DAILY DIGEST: Decades-old chemicals, new angst over drinking water; One year after California’s most devastating wildfire, Santa Rosa is a patchwork of loss and renewal; Trump says warming won’t last; and more …

In California water news today, Decades-old chemicals, new angst over drinking water; One year after California’s most devastating wildfire, Santa Rosa is a patchwork of loss and renewal; Ross Valley flood project environmental report released; Marsh project means more birds, fish, and wildlife; Senators concerned as Trump official disputes UN climate change warning; Trump says warming won’t last; Global warming to leave us crying in our costlier beer; and more …

In the news today …

Decades-old chemicals, new angst over drinking water:  “In some parts of the country people are learning their drinking water contains pollution from a group of chemicals called Per- and Polyfluoroalkyl Substances (PFAS). These chemicals have been linked to illnesses, including cancer. But a lot of questions remain including how exactly they affect people’s health and in what doses. … ”  Read more from NPR via OPB here:  Decades-old chemicals, new angst over drinking water

One year after California’s most devastating wildfire, Santa Rosa is a patchwork of loss and renewal: “It was just one year ago when Tricia Woods lost her home in a single, impossible instant.  The Tubbs fire, the most destructive wildfire in California history, had ripped through Sonoma County and incinerated more than 5,500 homes, including the middle school teacher’s own four-bedroom house in the Coffey Park neighborhood of Santa Rosa.  That night, from an evacuation center at her daughter’s school, she called her insurance company and property manager. Right away, she knew she would rebuild. … ”  Read more from the LA Times here:  One year after California’s most devastating wildfire, Santa Rosa is a patchwork of loss and renewal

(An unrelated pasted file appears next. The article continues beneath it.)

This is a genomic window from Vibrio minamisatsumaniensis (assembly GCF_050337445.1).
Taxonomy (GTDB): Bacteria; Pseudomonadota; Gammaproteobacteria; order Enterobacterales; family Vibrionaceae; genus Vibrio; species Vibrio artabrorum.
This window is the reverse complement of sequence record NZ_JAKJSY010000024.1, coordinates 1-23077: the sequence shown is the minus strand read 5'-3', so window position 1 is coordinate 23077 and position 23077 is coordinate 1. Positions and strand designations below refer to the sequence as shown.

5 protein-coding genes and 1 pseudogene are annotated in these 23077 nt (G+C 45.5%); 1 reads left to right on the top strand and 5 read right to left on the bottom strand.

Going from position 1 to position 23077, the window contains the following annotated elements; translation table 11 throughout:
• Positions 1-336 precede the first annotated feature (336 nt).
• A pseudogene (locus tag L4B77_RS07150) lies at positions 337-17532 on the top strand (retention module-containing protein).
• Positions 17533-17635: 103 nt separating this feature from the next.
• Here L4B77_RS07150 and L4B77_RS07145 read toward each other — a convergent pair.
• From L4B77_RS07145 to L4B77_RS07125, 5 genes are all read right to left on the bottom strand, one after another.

Ross Valley flood project environmental report released:  “The U.S. Army Corps of Engineers is moving forward with a flood control project along Corte Madera Creek in Ross and Kentfield.  A draft environmental impact report on the project was released Friday. Comments are being accepted on the findings through Nov. 27.  The draft 500-page report identifies potential problems that could be caused by flood control work in the area. The report analyzes potential impacts on water quality, biological resources and aesthetics, among other concerns. … ”  Read more from the Marin Independent Journal here:  Ross Valley flood project environmental report released

Marsh project means more birds, fish, and wildlife: “In the delta, with a few paddle strokes in a kayak across the cuts and sloughs of a wetlands marsh, it can feel like you’ve traveled through a wormhole in the universe and emerged out the other side.  One of my favorite activities is watching a marsh wake up with the dawn. The curlews and ibis streak by just above the surface. Geese fly by in giant V wedges. The swarms of blackbirds can rise and fall as if connected. The occasional pintail and other ducks, which often arrive overhead in a pirouette, and then set their wings, dive and land. ... ”  Read more from the San Francisco Chronicle here:  Marsh project means more birds, fish, and wildlife